#TheyAreHere – Fringe Fans Return En Masse to Twitter to Support Premiere

Since the renewal announcement for a final season of Fringe, the Fringenuity team discussed the social media campaigns and how to proceed for the last season. We definitely wanted to continue to show our support for Fringe. However, we also understood how challenging it was for international fans to tweet along live given the time zone differences.

Realistically, we knew that with Season 5 secured, some fans may opt for well-deserved shut-eye. Our social media campaigns are now focused to show our love for a show that has given so much to its fans and brought together the best fandom I’ve had the pleasure to be part of.

It was therefore, so thrilling to see all of you again, rise to the occasion on September 28th, at 8pm ET and exemplify why our campaigns made a difference.

#TheyAreHere hit the worldwide trends within 7 minutes of the tweet event start time and soon was seen on other country trends as well. #TheyAreHere peaked at #3 in the worldwide trends and trended for a little over 40 minutes and over 50 minutes in the US. (Thanks to @FringeIndo for submission of the Indonesia trends). Look closely at the trend in Spain!

 
 
 
There was also some local trending of #Fringe following the West Coast airing (Both #Fringe and #TheyAreHere trended in San Francisco).
 


We also heard that #TheyAreHere was trending on Google as well (screencap by @Hanko9):

I have to apologize for not capturing a picture of GetGlue trends at the height of Fringe check-ins. From tweets, I gathered that Fringe hit #1 before the show started. I promise to do better next time.

Tweet Stats (from @hashtracking):

Tweets: 26.9K
Contributors: 8.4K
Reach: 8.1M
Exposure: 19.5M


I shared a similar screencap on twitter but the following information deserves a second look. Using social analytics from topsy.com that tracks “significant and valid” tweets, #Looper (a “promoted” hashtag the evening of 9/28) and #TheyAreHere were compared; you can see what the harnessed power of a dedicated fandom can achieve.We’ve been saying this all along – “Trending happens with terms that are relatively new, and many people tweet about them at the same time. Terms break out onto the scene, but trending becomes more difficult the more they are used.”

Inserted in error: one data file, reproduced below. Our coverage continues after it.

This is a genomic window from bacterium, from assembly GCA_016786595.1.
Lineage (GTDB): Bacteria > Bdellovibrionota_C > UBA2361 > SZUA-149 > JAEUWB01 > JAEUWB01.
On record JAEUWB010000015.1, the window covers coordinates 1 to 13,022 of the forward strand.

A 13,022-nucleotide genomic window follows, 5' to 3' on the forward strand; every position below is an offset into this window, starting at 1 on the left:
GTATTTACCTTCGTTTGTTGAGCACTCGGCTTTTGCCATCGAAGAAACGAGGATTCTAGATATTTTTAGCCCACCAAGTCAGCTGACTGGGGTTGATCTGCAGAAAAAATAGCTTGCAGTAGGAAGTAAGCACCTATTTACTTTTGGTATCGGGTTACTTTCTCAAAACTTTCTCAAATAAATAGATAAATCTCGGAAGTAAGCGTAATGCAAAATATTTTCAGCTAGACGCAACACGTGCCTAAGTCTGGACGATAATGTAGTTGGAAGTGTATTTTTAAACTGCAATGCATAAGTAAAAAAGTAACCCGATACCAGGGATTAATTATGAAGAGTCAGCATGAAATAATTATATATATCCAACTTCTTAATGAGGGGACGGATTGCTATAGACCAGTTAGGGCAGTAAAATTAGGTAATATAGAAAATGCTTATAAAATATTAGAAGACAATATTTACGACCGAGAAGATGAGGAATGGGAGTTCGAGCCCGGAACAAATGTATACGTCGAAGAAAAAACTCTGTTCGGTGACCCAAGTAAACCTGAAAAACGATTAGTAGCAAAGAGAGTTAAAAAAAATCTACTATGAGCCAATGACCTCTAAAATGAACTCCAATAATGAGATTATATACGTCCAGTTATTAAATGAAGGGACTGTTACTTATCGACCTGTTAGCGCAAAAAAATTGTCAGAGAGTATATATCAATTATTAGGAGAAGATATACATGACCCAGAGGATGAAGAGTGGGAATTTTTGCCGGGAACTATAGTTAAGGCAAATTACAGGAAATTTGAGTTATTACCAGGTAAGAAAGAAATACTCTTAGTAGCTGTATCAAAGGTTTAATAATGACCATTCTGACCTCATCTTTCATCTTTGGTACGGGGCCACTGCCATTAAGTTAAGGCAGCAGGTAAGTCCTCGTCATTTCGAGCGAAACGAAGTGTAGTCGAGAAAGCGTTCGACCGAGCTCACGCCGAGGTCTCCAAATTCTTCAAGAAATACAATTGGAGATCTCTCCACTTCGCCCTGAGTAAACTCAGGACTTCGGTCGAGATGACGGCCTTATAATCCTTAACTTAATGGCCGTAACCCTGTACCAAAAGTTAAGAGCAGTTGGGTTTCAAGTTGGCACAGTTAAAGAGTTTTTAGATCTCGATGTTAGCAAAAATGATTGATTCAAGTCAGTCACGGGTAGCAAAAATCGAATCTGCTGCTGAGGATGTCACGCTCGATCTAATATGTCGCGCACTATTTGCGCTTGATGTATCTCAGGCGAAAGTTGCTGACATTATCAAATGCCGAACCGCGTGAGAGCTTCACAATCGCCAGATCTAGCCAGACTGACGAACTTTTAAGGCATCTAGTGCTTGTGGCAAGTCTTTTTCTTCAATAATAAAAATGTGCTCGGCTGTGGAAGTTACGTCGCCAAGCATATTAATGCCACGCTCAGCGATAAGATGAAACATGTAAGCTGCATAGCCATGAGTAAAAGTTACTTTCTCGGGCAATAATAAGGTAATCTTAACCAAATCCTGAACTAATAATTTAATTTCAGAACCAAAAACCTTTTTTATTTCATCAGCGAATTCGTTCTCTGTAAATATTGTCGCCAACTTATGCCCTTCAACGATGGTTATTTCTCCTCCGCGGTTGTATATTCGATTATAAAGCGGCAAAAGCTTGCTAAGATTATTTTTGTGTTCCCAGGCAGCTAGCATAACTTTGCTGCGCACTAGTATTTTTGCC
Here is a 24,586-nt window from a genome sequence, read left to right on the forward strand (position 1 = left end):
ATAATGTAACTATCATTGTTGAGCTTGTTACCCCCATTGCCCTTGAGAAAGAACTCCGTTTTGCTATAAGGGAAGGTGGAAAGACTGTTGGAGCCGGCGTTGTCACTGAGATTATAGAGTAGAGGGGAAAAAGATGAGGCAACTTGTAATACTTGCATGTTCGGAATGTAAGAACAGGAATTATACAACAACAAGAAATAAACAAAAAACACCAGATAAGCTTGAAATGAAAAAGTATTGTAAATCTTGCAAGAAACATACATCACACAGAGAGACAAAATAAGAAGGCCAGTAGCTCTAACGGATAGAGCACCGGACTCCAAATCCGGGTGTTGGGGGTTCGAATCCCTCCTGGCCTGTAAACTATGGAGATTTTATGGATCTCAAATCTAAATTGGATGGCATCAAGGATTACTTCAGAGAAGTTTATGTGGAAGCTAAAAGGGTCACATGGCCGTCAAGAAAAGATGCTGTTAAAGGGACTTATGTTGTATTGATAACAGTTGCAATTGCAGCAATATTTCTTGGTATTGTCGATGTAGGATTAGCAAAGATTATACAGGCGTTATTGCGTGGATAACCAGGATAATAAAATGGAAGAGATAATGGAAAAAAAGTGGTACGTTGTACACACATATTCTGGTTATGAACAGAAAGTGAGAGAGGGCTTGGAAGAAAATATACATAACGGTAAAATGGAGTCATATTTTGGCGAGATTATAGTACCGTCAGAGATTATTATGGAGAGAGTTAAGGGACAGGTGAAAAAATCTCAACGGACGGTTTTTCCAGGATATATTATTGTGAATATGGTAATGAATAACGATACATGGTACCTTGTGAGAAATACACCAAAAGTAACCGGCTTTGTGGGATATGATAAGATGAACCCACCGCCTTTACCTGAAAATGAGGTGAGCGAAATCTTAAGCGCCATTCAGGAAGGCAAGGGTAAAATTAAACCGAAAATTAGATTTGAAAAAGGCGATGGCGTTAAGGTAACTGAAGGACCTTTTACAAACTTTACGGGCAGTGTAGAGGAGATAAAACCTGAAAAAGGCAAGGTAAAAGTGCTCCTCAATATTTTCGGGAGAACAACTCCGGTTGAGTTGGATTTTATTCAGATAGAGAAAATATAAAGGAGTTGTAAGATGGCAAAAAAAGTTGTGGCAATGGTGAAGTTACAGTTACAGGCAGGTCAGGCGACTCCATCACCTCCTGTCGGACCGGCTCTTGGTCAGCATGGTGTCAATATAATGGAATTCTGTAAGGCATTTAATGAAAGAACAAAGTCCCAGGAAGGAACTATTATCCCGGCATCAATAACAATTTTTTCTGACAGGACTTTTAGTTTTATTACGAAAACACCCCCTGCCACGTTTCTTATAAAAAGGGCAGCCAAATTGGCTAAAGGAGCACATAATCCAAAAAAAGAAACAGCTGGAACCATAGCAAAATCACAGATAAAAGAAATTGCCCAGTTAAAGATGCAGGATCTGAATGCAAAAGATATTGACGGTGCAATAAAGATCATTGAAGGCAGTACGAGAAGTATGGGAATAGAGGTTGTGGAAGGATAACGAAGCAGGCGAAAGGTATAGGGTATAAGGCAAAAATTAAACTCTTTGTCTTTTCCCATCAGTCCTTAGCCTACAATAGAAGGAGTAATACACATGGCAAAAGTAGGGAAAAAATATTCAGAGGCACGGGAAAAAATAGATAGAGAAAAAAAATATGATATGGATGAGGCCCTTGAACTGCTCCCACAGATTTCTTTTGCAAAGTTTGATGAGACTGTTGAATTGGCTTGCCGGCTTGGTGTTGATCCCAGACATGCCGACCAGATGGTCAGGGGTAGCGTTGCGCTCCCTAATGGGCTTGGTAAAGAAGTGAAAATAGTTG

The proof is in the pudding – below is a topsy.com graph comparing #TheyAreHere, #Fringe and Fringe. Notice how “Fringe” was found in more than twice the number of tweets as “#TheyAreHere” during the tweet event period and yet did not cause a stir on the worldwide trends? Understand how it works now? Super!This does not mean that you should stop including “Fringe” in your tweets alongside the designated tag because when fandom is tweeting its own hashtag, we are in fact creating a “lead-in” for the term Fringe and while #Fringe/Fringe may not always trend, it is certainly being captured by companies tracking social TV analytics.

Social TV information from 3 analytics companies:

Bluefin Labs:

Trendrr.tv: (Total activity is determined by Twitter, Facebook, GetGlue, Viggle, and Miso activity.)

SocialGuide.com: 

Continue composing your tweets with the designated hashtag as well as including the word Fringe if possible. Who knows, it could be your tweet that converts a newbie to a Fringie!

Notable tweets:

We’d like to thank @FringeOnFox and @FoxBroadcasting for continuing to collaborate with fans and Fringenuity with the hashtags.  Always, thanks to amazing Ari for his support of fandom and keeping us energized with his teaser videos, Noble Intentions, and Fans Ask videos. Thanks also to brilliant Bart for the Fringe promos you see at the end of the each episode and woven into commercials on FOX throughout the week leading up to #FringeFriday. A special thanks to Joel who hopped on Twitter after his long day and well past the West Coast airing to chat with fans in welcoming the new season of Fringe.


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